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LOS ANGELES

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THURSDAY, MAY 10, 2012

GUEST COLUMN

Tips for entering NDAs in a merger

n Friday, Chancellor Leo E. Strine Jr. of the Delaware Court of Chancery issued a signicant ruling that provides some useful guidance to companies entering into a nondisclosure agreement (NDA) in connection with consideration of a possible merger, acquisition or divestiture. The case involved Martin Marietta Materials Inc. and Vulcan Materials Company, two NYSE-listed companies that entered into an NDA in May 2010 in the context of discussing a possible merger. After Vulcan terminated negotiations in June 2011, Martin launched an unsolicited exchange offer to purchase all of Vulcans outstanding shares in addition to a proxy contest intended to elect new members to Vulcans board of directors at its next annual meeting. Although the NDA did not contain an express standstill provision, the courts decision Friday found that Martins actions breached the NDA and enjoined Martin from taking any steps to acquire control of Vulcan shares or assets for four months. Although Martin could appeal the decision, for now there are lessons to draw from the case. Often NDAs entered into in contemplation of a merger between public companies will include a standstill provision in order to prohibit the potential acquirer from seeking to acquire control of the public target other than pursuant to the negotiated transaction subject of such NDA. If a standstill is included, often the party subject to the restriction will be released from the restriction in the event an unrelated third party takes hostile action or otherwise seeks to acquire control of the target during the term of an NDA. In this case neither Martin nor Vulcan insisted upon or otherwise discussed the inclusion of an explicit standstill provision. One of the most important provisions of an NDA entered into in the context of a merger is that which prescribes for what purposes the evaluation materials exchanged in the course of discussions and due diligence may be used. The target will seek to limit usage solely to that which is necessary to evaluate the transaction that is the subject of such NDA (not permitting use for competitive purposes or other unsolicited transactions). The court claried that even without an explicit standstill provision, certain words or phrases limiting the permitted usage of evaluation materials can serve to preclude hostile actions such as the exchange offer and proxy contest initiated by Martin. The NDA limited the use of evaluation materials solely for the purpose of evaluating a transaction (dened as a possible business combination transaction between Vulcan and Martin). The court found the denition to be ambiguous and stated that if the NDA had included negotiated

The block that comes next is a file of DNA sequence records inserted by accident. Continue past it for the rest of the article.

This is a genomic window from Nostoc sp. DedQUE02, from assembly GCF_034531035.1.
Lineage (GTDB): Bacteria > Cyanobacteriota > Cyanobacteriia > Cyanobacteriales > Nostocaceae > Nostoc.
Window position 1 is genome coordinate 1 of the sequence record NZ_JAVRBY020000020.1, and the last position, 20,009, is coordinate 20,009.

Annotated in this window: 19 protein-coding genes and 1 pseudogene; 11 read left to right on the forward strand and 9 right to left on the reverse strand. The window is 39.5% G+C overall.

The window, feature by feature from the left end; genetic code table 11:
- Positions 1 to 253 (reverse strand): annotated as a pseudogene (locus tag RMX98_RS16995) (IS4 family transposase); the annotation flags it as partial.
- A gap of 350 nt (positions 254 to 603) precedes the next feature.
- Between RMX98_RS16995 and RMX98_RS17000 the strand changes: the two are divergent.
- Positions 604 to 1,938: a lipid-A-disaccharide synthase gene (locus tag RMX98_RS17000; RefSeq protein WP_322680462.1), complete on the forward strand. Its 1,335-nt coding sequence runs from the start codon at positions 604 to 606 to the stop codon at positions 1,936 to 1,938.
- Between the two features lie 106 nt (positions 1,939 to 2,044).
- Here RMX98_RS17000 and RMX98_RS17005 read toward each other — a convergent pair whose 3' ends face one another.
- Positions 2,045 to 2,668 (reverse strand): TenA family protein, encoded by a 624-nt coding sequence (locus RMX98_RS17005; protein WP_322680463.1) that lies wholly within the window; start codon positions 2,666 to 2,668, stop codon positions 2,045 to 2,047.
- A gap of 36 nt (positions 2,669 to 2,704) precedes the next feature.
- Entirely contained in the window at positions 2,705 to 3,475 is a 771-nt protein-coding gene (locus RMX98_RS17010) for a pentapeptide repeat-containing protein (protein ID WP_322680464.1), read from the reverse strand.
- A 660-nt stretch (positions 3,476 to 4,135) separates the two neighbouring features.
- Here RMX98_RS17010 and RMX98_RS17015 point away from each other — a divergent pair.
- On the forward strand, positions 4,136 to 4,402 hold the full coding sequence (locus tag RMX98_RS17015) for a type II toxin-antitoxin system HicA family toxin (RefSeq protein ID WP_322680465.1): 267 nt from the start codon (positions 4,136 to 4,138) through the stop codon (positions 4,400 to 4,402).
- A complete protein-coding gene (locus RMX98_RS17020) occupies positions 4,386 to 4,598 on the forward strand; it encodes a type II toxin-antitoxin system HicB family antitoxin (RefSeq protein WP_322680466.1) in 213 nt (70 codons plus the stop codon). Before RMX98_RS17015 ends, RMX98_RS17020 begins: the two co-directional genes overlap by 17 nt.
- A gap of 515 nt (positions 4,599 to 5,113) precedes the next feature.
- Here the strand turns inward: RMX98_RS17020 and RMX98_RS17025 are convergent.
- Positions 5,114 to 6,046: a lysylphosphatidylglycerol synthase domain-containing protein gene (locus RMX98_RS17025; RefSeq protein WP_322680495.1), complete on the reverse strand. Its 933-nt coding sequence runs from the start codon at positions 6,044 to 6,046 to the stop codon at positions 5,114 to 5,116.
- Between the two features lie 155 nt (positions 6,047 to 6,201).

or mutually agreeable in the denition instead of between, or if the NDA prohibited the parties from using evaluation materials in any way detrimental to the disclosing party, it would have been clear that the parties intended to limit usage to a consensual mingling of the two companies approved by the sitting board of each company. Instead, the court relied upon extrinsic evidence to conclude that the parties intended to limit usage of evaluation materials to negotiated or mutually agreeable transactions, and prohibited usage of such materials in connection with unsolicited or otherwise hostile transactions. Narrowing the permitted use provision can have the similar effect of an explicit standstill provision. Some suggested language for narrowing usage and favorable to the public company target: The parties may use evaluation materials solely for the purpose of evaluating a transaction and may not use evaluation materials in any way detrimental to the disclosing party. For purposes of this agreement, a transaction is a negotiated and mutually agreeable business combination between the parties or their respective subsidiaries.